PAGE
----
Measuring the Value of PR


shutterstock_144543284Measuring the value of PR can be more challenging than measuring other marketing channels, because PR is all about awareness. While that is tremendously valuable, it doesn’t always translate into an immediate sale; at least not on its own. Measuring the advertising value equivalency (AVE) of media hits is irrelevant to the impact of those PR wins. While ads and editorial may be on the same page, that’s where the similarities end.

For an extremely thorough and maybe just a tiny bit overly-academic answer to the question of how to measure PR, you can turn to AMEC, the International Association for the Measurement and Evaluation of Communication.

Let me summarize here our philosophy and best practices for measurement:

What We Measure

We measure press mentions, the circulation and reach of those mentions, share of voice, key message pull-through and sentiment. With that mix, you have both quantity and quality covered. We can also view how those hits are doing through the lens of social media by measuring the sharing, commenting, and liking of those PR stories.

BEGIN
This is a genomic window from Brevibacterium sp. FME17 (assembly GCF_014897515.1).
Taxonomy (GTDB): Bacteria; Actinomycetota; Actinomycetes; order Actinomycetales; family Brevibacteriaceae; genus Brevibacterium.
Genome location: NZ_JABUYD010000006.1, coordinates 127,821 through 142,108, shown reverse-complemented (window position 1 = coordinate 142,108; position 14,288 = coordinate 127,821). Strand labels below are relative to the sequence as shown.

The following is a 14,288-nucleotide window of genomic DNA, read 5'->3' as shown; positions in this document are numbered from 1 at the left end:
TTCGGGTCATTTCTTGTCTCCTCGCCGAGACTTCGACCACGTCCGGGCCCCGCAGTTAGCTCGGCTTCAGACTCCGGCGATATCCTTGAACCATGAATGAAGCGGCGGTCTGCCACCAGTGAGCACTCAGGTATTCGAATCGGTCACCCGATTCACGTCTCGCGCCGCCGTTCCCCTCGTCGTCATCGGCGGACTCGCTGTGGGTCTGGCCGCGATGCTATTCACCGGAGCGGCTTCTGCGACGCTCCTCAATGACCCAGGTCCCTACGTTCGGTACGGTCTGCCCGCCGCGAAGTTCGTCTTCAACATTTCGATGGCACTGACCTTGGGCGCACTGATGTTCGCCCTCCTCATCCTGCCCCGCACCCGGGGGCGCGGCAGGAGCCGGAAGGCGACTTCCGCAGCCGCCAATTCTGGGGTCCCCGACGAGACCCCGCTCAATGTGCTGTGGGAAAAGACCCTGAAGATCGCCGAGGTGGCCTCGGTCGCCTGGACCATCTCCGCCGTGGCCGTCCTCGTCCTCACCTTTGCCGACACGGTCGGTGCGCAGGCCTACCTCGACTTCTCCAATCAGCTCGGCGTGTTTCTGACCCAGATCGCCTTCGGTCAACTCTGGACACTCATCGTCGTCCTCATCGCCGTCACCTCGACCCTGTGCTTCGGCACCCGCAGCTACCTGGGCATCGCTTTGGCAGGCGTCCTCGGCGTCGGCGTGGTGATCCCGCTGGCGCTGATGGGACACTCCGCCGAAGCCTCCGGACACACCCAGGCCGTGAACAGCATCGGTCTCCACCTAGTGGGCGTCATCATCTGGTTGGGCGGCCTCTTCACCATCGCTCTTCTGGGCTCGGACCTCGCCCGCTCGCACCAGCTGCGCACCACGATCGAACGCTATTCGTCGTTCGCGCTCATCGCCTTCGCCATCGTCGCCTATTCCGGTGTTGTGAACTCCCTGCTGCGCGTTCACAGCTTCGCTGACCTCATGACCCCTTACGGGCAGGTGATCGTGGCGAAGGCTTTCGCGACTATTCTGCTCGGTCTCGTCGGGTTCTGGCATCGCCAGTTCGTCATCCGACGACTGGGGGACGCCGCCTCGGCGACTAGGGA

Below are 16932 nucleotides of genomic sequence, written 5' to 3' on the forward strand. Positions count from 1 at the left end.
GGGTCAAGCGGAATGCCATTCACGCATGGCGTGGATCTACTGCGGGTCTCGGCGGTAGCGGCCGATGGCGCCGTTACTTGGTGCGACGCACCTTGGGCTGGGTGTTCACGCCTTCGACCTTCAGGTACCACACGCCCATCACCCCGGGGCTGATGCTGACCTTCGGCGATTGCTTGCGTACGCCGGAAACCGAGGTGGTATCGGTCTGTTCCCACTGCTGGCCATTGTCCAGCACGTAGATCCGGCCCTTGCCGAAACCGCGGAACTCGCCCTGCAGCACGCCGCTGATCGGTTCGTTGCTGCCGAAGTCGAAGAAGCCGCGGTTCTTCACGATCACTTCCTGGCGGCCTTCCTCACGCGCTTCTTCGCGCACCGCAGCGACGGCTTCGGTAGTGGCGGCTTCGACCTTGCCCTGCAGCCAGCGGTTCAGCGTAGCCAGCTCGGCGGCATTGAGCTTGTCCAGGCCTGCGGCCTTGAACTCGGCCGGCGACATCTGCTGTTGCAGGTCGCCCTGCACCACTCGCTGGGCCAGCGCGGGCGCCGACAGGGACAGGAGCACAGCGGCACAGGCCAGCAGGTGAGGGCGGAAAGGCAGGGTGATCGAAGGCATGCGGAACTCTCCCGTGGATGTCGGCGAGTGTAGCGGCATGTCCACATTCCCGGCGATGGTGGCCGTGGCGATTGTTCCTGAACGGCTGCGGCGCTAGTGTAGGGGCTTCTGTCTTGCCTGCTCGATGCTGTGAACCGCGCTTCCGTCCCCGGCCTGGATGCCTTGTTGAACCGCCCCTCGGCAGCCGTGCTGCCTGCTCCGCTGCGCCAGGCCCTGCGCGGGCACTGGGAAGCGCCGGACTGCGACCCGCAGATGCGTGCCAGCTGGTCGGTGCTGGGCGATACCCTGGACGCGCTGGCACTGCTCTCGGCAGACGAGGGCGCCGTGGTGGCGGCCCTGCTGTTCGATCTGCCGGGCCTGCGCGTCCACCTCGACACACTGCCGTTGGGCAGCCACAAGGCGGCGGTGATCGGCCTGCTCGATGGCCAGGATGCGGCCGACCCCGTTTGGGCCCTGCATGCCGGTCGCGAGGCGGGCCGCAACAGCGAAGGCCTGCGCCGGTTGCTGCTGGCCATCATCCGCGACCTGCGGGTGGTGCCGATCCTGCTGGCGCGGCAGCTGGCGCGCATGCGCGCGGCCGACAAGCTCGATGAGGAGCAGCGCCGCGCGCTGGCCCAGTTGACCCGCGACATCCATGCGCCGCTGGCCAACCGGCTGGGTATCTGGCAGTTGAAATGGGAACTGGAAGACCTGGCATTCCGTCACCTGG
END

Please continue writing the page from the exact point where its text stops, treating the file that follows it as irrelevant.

PR goals should absolutely align with business goals, therefore we are also happy to collaborate with clients, when possible, in measuring PR’s impact on sales, leads, website traffic, and other metrics.

The Importance of Planning Ahead

We should agree ahead of time what to measure, for what time period (the next quarter, the next month, etc.), and against which competitors. Searching backwards for media trends and hits is difficult and often leads to inaccurate results.

Don’t Overdo Measurement

Yes – measurement is essential, but too much time and effort spent on measuring results can take away from the budget you’ve set for actually achieving those results. We believe in scaling measurement to match the size and maturity of your company. Coverage analysis and reports for a company like Oracle, for example, will look very different from the measurement required for a nimble, young start-up.

Not to mention that some things simply can’t be measured with numbers. For example, a mobile video company client was thrilled to finally get a major wireless carrier endorsement via a press release. And while the resulting articles were excellent, nothing compared to the doors that opened for the business development team with other carriers. The message here is to think beyond the spreadsheet when you consider the value that PR brings to your organization.

If you’d like to discuss PR measurement or anything else PR-related, feel free to reach out to us.

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